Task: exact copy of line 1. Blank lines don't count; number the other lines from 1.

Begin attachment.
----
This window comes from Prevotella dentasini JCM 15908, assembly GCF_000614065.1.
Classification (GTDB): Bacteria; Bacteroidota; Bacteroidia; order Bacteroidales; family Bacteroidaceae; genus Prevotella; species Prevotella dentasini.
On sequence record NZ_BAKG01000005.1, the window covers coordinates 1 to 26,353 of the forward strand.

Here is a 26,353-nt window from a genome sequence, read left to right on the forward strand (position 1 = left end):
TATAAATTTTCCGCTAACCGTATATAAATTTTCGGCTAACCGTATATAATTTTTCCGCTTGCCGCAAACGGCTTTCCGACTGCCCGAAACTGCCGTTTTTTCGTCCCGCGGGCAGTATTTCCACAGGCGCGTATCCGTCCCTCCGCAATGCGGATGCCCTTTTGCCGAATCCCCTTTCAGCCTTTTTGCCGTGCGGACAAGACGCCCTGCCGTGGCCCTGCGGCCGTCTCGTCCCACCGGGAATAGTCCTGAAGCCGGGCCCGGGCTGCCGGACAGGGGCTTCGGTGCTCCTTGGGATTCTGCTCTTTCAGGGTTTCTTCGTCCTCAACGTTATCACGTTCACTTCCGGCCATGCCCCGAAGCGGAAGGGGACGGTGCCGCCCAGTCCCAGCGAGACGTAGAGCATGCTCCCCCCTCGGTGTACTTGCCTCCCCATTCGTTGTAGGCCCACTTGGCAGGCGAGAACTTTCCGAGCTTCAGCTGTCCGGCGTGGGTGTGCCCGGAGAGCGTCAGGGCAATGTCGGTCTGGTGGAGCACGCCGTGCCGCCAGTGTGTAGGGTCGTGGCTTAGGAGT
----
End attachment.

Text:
This window comes from Prevotella dentasini JCM 15908, assembly GCF_000614065.1.